As a result, Facebook is still struggling to stand on its own feet and it’s surviving on artificial support – on investors’ money.
It has raised money from many investors including venture capitalist Peter Thiel, Accel Partners, Microsoft, and Digital Sky (an investment group with stakes in Eastern European and Russian Internet businesses). And it has yet to prove its financial viability.
So, Facebook and its supporters like the TIME magazine and movie makers are living in fool’s paradise by assuming that it’s a successful site with over 500 million users.
The others are, in fact, trying to leverage false and cheap popularity that Facebook claims to promote their own products – magazines, movies, etc.
And a product like TIME has blatantly misused its media status by making Zuckerberg a kind of hero in the world and by hoodwinking the poor consumers in the process.
The more disturbing fact, however, is that TIME ignored Wikileaks’ editor Julian Assange, who, for most part of the TIME polling period, was much ahead of Zuckerberg. Now, Assange is among the runners-up in the TIME list.
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Why? When the U.S. government pressure came on Wikileaks’ business partners like PayPal, Amazon, and others (who cut off Wikileaks’ service), it’s believed TIME also decided to distance itself from Assange and his secrets-spilling site.
If media companies also start behaving like other crooked commercial, money-minded outfits, who will bring truth to the fore for general public?
Plus, this is a highly immoral practice for media companies that are breaking their ethical limits to distribute commercially influenced awards. Your business is to sell news. If you’re not able to create sellable news, you can’t create another shady business under your news activity.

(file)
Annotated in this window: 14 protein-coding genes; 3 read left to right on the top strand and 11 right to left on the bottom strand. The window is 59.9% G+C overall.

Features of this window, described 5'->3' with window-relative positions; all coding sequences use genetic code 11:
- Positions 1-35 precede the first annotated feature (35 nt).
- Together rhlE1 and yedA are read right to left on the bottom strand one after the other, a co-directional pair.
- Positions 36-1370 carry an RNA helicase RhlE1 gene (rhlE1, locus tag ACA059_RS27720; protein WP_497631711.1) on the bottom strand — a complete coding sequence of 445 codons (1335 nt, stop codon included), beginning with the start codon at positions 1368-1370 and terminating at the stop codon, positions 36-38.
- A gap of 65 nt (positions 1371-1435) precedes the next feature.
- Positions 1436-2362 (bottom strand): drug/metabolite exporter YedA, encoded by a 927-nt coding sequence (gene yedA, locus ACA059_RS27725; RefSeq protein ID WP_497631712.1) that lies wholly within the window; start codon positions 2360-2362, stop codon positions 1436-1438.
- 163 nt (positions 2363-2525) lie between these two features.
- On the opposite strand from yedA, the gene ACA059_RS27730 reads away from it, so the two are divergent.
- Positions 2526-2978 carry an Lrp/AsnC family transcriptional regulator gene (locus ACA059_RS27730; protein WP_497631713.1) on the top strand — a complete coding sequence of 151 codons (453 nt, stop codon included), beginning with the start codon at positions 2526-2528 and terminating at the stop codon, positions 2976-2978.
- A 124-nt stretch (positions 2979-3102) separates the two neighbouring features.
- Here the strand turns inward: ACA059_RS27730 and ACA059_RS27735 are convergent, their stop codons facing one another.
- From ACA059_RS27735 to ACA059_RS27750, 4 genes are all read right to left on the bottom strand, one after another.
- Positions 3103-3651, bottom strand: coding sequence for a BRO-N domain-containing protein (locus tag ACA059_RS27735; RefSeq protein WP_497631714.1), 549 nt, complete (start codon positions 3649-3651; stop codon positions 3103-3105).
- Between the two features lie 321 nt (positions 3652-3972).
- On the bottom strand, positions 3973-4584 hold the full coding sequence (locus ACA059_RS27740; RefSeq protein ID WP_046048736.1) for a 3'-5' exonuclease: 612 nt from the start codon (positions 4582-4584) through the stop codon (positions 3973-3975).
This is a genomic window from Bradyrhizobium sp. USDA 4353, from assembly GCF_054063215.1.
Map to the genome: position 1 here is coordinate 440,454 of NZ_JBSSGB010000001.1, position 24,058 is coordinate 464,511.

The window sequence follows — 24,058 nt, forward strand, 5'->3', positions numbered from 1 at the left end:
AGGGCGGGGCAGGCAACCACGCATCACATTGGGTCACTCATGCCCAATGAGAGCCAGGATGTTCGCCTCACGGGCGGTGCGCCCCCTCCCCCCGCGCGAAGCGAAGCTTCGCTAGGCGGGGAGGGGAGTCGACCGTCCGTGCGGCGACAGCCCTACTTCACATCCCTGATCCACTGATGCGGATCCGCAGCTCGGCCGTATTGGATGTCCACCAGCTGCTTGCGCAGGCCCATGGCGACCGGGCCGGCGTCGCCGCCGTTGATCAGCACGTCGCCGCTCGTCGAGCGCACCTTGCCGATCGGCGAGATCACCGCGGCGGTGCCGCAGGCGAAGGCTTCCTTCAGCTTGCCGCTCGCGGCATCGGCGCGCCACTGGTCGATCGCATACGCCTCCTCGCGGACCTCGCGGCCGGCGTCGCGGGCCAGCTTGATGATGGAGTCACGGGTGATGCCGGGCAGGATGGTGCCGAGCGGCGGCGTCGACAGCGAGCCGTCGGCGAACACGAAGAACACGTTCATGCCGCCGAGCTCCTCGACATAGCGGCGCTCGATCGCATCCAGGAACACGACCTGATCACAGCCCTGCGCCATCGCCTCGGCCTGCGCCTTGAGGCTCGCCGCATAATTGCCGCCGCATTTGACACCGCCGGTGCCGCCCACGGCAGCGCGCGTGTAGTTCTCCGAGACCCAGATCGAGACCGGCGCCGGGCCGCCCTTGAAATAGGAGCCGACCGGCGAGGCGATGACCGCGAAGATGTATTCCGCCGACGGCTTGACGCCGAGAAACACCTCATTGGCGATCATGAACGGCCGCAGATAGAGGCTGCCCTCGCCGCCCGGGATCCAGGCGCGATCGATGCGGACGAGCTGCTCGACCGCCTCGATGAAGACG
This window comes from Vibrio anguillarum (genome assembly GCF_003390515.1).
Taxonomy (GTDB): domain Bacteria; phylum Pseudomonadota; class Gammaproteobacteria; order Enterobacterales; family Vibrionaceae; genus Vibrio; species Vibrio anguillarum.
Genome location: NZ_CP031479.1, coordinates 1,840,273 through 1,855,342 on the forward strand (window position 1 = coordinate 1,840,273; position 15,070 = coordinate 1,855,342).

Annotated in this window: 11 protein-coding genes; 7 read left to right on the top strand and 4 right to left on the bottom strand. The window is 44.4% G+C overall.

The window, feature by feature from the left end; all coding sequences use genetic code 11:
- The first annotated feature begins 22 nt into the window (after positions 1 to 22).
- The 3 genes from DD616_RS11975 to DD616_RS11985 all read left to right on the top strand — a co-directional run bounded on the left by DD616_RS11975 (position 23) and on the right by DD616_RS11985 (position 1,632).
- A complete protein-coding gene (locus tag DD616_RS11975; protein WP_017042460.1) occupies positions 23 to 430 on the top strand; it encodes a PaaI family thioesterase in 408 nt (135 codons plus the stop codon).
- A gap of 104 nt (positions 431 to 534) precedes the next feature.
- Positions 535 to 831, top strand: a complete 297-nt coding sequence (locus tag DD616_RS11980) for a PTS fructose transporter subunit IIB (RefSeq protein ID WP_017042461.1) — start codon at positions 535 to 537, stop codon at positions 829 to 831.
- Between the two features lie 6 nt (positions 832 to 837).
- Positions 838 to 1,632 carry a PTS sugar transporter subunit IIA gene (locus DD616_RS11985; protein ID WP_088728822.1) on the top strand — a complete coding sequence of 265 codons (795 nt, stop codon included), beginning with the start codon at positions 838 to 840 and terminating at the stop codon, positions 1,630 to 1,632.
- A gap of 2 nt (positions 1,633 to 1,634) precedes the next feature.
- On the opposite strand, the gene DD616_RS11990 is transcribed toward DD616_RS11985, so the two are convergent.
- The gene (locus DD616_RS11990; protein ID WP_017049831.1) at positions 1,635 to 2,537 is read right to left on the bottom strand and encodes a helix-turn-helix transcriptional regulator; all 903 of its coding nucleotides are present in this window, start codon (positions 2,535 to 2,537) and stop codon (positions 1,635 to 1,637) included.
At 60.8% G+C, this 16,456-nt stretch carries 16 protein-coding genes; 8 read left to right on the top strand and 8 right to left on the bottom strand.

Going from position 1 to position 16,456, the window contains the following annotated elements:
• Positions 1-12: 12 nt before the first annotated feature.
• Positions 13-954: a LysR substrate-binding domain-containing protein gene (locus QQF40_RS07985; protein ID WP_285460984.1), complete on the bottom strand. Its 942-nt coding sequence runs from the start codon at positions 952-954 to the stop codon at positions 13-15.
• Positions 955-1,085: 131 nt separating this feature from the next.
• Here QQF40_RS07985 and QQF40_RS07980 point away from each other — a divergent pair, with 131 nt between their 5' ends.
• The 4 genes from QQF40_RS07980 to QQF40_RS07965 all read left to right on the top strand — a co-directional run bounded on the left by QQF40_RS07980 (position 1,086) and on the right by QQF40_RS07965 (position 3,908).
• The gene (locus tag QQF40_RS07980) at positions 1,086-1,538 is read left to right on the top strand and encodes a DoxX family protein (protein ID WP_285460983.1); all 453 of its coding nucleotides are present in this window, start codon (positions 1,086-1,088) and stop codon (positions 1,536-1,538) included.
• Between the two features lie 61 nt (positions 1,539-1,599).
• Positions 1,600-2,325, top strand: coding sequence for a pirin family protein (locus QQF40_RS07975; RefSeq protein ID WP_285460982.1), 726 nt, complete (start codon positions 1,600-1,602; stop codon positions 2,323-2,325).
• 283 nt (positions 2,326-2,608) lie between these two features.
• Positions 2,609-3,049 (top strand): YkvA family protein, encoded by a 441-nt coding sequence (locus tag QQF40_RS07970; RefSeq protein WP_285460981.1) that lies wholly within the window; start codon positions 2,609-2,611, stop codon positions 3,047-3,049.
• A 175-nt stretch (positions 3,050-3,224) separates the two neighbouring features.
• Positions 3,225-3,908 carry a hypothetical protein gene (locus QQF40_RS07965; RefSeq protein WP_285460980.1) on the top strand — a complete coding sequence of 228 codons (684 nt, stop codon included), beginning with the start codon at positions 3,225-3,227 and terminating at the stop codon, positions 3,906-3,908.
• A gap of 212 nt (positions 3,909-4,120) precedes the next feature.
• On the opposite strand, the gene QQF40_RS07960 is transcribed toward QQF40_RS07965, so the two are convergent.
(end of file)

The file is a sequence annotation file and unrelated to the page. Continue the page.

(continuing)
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Let the awards thing be handled by neutral agencies like The Nobel Foundation for Nobel Prizes or Pulitzer Administration for Pulitzer Prizes.
No commercial entity – like TIME or other media companies – should get into awards business, as these awards are mostly sponsored – covertly or overtly. So, the selection of the awards recipients will – in all probability – be biased.
Another factor: In many cases, companies that want to raise money through Initial Public Offerings (IPOs) step up their Public Relations (PR) campaigns to win awards for them and their bosses. And commercial award givers can easily fall prey to such PR blitzkriegs. Is TIME-Facebook case falling in this category? Only TIME knows or God knows!
As a result of this selection, TIME magazine might get a few more readers or advertisers. And Facebook might get more users, making the Facebook bubble still bigger.
But the people at large shouldn’t take both these outfits seriously. Such awards have no moral meaning at all.
By Rakesh Raman, the managing editor of Raman Media Network.